6. lovevixen555

    lovevixen555 Banned

    Nov 5, 2008
    I will say this as well their companies makeing some crazy cool trumpets with lot's of charter like Taylor but all their cool stuff is $4500 and up I believe. Their affordarble stuff like their calaberation line are almost devoid of anything stimulateing to look at. I sure they play like a dream and sound like it too and $1850 that is a great price but does not stand out visualy from anything else in that price point! Look at all your high end trumpets from say 1920-1945 they all had absolutely beautiful engraveing and all of them where what we would today call "Pro" models etc.....Anything less then that level of engraveing and artistry is just not up to par. It was not uncommon to see silver,gold and pink gold all throughout the engraveing if it was flower petals and such surrounded by either silver plate or lacquer. I saw one Vega on Ebay that was had alternateing paterns of GOld and Silver in an Art Deco design on pea shooter. I was looking at a York Cornet the other day that every square inch of it had wounderful engraveing on it. It was built for the USA Marine Corp Band inthe 1890's...... Nothing that Taylor has ontheir sight comes close tot he level of beauty and workmanship that is no longer seen on daily use trumpet's of yester year. That does not take anything away from taylor trumpets some of which I would absolutely love to own. In particular their Phenoix model with the square bell is something else as is their all copper model and their Chicago C trumpet to name a few. Their artistry is not in the surface finish rather the lines of the trumpet itself and their braces that is a different form of artistry.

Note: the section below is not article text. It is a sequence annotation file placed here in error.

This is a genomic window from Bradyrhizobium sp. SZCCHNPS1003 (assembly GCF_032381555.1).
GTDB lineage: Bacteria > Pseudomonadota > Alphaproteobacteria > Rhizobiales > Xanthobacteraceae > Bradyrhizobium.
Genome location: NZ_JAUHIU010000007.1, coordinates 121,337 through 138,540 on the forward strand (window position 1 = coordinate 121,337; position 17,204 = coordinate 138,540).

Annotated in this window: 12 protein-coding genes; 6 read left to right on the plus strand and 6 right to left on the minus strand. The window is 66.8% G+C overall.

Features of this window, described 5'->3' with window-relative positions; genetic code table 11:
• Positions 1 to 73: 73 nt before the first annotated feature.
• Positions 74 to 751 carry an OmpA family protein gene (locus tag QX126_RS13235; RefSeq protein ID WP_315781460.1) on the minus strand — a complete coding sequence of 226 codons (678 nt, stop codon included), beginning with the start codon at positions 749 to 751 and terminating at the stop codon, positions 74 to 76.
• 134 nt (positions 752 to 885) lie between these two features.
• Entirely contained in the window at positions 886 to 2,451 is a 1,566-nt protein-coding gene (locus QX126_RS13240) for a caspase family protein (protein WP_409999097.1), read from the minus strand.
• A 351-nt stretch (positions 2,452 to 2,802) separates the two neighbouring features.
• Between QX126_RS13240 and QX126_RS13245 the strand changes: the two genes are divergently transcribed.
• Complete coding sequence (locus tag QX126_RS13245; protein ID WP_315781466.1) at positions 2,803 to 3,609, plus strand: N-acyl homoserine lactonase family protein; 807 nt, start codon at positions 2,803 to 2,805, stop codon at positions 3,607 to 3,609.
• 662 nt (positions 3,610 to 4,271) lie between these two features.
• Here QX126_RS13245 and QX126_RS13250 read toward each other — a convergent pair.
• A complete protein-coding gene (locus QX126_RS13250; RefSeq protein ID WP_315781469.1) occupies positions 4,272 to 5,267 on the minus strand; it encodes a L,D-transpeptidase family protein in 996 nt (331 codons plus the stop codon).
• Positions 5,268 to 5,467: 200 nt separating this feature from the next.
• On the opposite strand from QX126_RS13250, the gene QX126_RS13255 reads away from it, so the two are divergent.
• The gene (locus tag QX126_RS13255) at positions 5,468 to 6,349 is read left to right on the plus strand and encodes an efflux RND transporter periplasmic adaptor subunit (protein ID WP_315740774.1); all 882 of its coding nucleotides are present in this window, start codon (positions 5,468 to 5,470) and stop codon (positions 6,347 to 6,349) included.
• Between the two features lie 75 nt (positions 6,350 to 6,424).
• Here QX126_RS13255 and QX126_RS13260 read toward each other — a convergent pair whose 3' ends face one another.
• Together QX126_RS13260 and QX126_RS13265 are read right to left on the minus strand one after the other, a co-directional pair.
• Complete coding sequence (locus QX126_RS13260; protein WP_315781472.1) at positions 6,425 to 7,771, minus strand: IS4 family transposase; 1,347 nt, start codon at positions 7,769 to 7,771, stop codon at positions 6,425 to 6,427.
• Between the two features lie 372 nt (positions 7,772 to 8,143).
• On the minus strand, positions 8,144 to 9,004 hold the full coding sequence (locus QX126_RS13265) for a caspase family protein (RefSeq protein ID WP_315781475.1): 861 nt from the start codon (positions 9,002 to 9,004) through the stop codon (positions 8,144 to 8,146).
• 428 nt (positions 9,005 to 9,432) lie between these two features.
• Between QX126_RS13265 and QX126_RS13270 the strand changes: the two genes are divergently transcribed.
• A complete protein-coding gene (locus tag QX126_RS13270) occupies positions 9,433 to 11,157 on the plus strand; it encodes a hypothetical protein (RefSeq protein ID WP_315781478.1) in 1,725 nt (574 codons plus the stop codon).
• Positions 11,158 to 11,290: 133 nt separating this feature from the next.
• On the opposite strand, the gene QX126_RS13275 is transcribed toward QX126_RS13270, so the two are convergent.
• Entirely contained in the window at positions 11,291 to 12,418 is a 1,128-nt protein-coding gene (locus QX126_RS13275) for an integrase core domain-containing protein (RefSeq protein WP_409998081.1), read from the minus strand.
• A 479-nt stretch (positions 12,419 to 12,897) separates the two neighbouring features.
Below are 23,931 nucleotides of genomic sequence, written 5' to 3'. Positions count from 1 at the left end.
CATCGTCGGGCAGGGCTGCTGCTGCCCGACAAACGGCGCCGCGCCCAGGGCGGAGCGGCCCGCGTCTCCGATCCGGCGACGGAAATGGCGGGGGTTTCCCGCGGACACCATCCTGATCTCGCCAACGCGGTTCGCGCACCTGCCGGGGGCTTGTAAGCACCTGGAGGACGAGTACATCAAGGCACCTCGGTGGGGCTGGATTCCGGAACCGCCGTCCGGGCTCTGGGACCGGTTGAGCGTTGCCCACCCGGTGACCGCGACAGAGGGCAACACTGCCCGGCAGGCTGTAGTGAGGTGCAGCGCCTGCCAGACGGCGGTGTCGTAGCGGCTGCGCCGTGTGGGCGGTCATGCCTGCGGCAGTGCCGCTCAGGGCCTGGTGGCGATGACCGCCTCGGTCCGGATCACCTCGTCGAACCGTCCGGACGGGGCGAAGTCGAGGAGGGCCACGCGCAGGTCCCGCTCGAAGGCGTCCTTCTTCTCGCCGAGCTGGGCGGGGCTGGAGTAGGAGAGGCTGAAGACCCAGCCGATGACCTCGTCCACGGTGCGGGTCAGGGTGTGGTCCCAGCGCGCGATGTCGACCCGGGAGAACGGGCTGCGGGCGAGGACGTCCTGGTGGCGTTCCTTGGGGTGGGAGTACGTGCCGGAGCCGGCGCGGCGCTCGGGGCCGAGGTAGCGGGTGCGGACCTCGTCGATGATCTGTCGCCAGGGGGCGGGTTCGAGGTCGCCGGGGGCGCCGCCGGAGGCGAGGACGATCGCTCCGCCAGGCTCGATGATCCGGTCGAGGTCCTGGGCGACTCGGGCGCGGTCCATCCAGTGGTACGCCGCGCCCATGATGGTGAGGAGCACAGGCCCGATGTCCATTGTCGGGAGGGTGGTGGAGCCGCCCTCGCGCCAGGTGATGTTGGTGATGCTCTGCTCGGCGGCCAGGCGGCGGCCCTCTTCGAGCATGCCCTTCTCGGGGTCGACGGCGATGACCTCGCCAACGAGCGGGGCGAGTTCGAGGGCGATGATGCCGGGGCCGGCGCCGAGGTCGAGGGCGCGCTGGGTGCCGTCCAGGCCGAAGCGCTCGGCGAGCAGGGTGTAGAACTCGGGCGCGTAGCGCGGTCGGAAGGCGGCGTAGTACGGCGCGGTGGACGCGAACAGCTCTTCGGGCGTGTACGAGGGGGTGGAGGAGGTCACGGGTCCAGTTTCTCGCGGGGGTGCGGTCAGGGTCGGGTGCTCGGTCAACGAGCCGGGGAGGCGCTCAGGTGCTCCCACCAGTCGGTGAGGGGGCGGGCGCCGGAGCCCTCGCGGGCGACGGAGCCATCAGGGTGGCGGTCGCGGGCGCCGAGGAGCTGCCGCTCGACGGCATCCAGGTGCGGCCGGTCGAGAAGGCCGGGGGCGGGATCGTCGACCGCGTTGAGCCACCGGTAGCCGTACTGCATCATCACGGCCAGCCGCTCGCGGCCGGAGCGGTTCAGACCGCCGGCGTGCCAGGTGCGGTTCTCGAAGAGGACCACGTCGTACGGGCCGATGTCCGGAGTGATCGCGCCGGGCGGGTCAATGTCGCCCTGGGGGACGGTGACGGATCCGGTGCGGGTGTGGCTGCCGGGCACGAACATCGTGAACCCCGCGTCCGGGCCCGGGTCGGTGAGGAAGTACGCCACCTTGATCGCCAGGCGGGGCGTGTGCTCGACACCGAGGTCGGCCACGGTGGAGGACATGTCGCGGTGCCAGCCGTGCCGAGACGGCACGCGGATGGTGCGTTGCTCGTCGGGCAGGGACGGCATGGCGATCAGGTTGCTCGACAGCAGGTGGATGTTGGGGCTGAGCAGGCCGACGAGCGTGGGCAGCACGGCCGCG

I would love to see how we arive at such good values when you look at the the price of a professional model trumpet from the 1950's and compare that to the price of a pro model 2008? Seriously where is the value? What about student models look ath what you could get in the 1960's and 1970 for under $200 and campare that to what you can get for say $600 today and come talk to me about good value??? That is whys so many people buy intruments from Ebay. You even see Taylor and other high end brands on their and usualy for far less then MSRP. I know that where I will more then likely by my first Taylor or other high end horn! It is the only way to get a good deal!
  7. Brekelefuw

    Brekelefuw Fortissimo User

    Mar 21, 2006
    You still don't grasp the idea of inflation do you. $200 in the 50's is not equal to $200 today.
  8. trumpetnick

    trumpetnick Fortissimo User

    Nov 16, 2005
    Vidin, Bulgaria
    Ditto. Add to that CNC machines and some other expensive gadgets, expensive materials, customisations. endorsement fees and god knows what else (I am far from the idea to know all novelties in brass instrument building)...I would be still more willing for excellent playing horn (intonation, sound, ease of articulations) than for a well decorated trumpet that would be more valuable as an indoor embelishment...
    Last edited: Dec 20, 2008
  9. rowuk

    rowuk Moderator Staff Member

    Jun 18, 2006
    Lovevixen seems to be disconnected with the concept of cost of business. It isn't just inflation. The entire concept of apprentices, journeyman and the like where knowledge could be passed on is dissappearing fast. We can learn how to solder, but if we use Bach as an example, they obviously lost something after Mount Vernon. Some people seem to think that patents can be disregarded and that true research is done with Google and YouTube.